Barbara Aiello
Barbara Aiello
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Italy’s ‘Day of the Dead’ reflects a Jewish past

Does lighting an unadorned white candle signal an obscure connection to the Yizkor tradition that has been lost for centuries?
Illustrative. Candles on the Day of the Dead. (Facebook)
Illustrative. Candles on the Day of the Dead. (Facebook)

As Italians prepare for “Giorno dei Morti” the “Day of the Dead” that is observed each year on November 2, our local grocery stores, fruit markets and newsstands are busy stocking the commemorative candles that Italians light at home or take to the cemetery to place at the graves of their loved ones. But here in Serrastretta, in my Calabria mountain community, vestiges of Yizkor traditions are among many of the lost Jewish traditions that for centuries continue to hide in plain sight.

“We have the short white candle,” says Rosaria, proprietor of the local “edicola,” (newsstand) that doubles as a variety store reminiscent of times gone by. “The red candles have the Catholic symbols, the crosses and the picture of Jesus,” Rosaria explains, “but the white candle is plain, just perfect for the ‘laici’ in our town.”

“Laici” is the Italian word for “secular,” and here in our village the word often serves as code for residents whose ancestors include the “crypto-Jews,” also called the “b’nei anusim,” a phrase that refers to the Spanish Jews who fled expulsion and forced conversion and eventually found safe haven in our Calabrian mountains. It was here that these secret Jews clung to Jewish traditions slowing embedding them into common Christian practice so that their beloved heritage might survive. Calabria’s Day of the Dead observance offers one example.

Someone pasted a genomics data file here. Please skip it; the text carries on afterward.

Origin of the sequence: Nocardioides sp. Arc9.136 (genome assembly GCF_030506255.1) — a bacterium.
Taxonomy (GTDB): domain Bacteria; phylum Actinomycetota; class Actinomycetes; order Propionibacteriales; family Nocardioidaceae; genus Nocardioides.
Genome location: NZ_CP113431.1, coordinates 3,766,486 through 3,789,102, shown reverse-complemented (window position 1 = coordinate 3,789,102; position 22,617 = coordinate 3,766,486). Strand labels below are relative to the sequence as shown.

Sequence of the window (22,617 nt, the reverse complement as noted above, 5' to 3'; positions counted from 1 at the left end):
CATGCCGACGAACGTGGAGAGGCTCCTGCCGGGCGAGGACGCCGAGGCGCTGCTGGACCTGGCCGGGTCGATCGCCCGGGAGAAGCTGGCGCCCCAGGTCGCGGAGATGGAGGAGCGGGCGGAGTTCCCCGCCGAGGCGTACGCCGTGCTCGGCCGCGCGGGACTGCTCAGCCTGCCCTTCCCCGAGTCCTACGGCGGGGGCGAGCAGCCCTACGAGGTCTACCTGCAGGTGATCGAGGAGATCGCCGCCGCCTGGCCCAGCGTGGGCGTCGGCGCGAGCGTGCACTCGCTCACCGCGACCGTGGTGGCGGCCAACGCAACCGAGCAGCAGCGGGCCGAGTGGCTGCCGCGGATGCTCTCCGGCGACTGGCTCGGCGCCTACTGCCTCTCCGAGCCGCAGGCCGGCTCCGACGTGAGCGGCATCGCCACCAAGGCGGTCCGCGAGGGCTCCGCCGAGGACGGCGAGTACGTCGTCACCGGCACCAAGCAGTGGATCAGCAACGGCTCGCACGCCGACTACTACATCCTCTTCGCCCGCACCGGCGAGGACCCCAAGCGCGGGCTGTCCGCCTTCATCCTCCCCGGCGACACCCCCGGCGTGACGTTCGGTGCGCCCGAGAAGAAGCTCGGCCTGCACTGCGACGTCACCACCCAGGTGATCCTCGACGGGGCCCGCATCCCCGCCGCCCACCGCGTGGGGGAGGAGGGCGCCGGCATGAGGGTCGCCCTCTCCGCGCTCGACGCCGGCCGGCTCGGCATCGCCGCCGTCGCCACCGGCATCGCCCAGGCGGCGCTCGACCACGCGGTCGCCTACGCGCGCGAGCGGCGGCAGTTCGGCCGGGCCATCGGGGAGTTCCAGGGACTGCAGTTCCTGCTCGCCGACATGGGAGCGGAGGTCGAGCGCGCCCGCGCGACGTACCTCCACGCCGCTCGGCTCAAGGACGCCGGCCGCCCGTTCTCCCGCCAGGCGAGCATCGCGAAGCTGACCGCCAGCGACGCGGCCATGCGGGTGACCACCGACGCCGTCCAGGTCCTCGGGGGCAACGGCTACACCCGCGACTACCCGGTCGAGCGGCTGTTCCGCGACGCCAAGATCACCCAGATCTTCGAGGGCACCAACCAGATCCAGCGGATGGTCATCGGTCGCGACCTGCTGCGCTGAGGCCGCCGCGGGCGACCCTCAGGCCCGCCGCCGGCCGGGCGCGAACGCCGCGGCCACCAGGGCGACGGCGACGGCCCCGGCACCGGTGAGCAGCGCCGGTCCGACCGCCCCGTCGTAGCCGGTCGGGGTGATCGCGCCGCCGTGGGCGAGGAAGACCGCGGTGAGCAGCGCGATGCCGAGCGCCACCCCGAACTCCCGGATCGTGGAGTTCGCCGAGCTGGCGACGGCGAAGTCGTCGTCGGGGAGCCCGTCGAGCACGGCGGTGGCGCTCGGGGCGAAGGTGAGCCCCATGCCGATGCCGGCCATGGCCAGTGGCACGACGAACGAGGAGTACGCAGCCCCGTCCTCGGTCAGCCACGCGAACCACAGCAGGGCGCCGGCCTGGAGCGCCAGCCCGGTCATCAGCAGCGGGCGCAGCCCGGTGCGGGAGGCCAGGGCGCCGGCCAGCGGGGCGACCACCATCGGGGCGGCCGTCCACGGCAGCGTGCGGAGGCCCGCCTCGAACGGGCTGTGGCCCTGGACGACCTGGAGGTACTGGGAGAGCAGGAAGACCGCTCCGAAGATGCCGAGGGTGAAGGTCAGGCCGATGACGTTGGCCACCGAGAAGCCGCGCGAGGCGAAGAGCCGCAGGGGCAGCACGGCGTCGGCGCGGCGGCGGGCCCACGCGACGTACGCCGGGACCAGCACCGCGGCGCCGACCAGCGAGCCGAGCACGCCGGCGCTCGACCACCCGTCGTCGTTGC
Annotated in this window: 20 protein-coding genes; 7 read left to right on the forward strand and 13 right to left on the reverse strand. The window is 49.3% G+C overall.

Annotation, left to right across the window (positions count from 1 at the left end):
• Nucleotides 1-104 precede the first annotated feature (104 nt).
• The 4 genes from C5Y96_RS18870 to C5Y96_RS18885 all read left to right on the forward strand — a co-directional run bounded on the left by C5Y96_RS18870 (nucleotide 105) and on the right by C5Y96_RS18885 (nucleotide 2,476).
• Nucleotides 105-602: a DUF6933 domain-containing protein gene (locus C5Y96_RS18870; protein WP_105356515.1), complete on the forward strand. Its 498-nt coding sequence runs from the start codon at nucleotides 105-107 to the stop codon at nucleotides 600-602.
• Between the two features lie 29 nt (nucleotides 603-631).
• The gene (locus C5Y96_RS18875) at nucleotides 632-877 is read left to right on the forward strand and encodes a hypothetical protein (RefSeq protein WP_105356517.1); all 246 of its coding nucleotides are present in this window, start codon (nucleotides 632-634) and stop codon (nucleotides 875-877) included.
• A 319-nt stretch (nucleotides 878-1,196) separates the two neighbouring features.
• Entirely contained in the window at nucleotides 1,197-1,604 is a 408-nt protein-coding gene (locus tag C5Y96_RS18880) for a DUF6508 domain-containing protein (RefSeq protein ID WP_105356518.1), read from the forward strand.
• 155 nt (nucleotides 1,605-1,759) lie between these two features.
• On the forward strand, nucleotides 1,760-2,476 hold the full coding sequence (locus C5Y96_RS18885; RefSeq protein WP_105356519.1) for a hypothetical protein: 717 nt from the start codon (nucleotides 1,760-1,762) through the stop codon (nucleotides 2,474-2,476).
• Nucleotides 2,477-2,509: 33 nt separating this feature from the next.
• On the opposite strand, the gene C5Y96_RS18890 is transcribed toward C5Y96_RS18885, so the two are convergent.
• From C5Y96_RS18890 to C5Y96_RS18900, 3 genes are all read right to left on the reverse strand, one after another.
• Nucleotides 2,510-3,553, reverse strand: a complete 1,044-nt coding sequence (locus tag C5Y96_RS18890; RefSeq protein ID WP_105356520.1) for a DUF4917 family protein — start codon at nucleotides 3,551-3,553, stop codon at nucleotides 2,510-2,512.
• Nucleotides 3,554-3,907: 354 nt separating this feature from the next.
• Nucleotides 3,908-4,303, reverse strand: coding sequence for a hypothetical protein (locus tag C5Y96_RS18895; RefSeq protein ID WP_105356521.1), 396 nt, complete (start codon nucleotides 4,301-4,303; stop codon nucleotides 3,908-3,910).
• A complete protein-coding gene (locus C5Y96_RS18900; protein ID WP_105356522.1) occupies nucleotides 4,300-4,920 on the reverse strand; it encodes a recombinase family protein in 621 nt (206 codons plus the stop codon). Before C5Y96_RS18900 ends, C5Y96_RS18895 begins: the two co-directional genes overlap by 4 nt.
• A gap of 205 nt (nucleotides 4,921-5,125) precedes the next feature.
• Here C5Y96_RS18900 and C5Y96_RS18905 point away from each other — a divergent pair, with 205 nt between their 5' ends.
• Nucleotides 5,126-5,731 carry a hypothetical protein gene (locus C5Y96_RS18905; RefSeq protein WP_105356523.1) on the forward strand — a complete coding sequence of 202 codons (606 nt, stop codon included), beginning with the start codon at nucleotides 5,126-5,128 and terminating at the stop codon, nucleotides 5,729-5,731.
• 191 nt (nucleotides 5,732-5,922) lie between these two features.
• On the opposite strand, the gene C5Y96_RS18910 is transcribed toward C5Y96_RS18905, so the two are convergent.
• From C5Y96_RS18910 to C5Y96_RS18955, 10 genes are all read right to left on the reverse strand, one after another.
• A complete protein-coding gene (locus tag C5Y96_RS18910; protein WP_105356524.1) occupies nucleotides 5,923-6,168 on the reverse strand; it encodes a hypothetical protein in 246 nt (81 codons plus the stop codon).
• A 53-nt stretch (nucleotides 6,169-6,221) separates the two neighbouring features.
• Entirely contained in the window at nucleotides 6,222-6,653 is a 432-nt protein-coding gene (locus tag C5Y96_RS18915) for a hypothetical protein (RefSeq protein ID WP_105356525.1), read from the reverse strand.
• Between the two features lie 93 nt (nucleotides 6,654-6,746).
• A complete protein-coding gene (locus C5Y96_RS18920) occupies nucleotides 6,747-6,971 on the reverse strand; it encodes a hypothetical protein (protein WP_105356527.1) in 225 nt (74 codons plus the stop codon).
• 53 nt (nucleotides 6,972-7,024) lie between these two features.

Publicity surrounding the Day of the Dead often focuses on Mexico and other Latin American countries, where singing, dancing, and colorful celebrations dominate the day.

By contrast, in Spain, the day is characterized by somber mourning and remembrance as Catholics observe a tradition likely borrowed from their Jewish co-religionists.

Today Calabresi Italians who boast Spanish ancestral roots, continue the practice. The candle is lit at sundown or “erev” and then at the dawning of the day known as both “The Day of the Dead, or as “All Souls Day,” a special mass is offered where the names of those who died during the previous 12 months are read aloud. It is a somber and reflective day where congregants are encouraged to make a monetary donation in honor and memory of loved ones who passed on.

Are these Yizkor traditions? It is entirely possible that the practices of Spanish anusim Jews directly influenced Italian Catholic observance.

Historians and scholars allude to a possible overlap when they study the origins of the Yizkor service, an observance that first appeared in a holy day prayer book written in the 11th century by none other than one of Rashi’s students. At the same time and in practically the same French neighborhood, a Catholic prelate crafted the very first church service for the Day of the Dead.

Coincidence? It could be, but a coincidence not easily dismissed. The families in my village who choose Rosaria’s unadorned white candle may be signaling an obscure connection to a Jewish memorial that has been lost to them for centuries. We can’t be certain, but rather than dismissing a possible connection, we extend the hand of Jewish welcome to those whose Judaism may be little more than a tiny, flickering flame.

As she hands me my white candle, Rosaria recalls our own hidden traditions. “Rabbina, this candle is for the synagogue. When you light it, you will show everyone on The Day of the Dead, that in our village Judaism never died.”

About the Author
Rabbi Barbara Aiello is the first woman and first non-orthodox rabbi in Italy. She opened the first active synagogue in Calabria since Inquisition times and is the founder of the B'nei Anousim movement in Calabria and Sicily that helps Italians discover and embrace their Jewish roots
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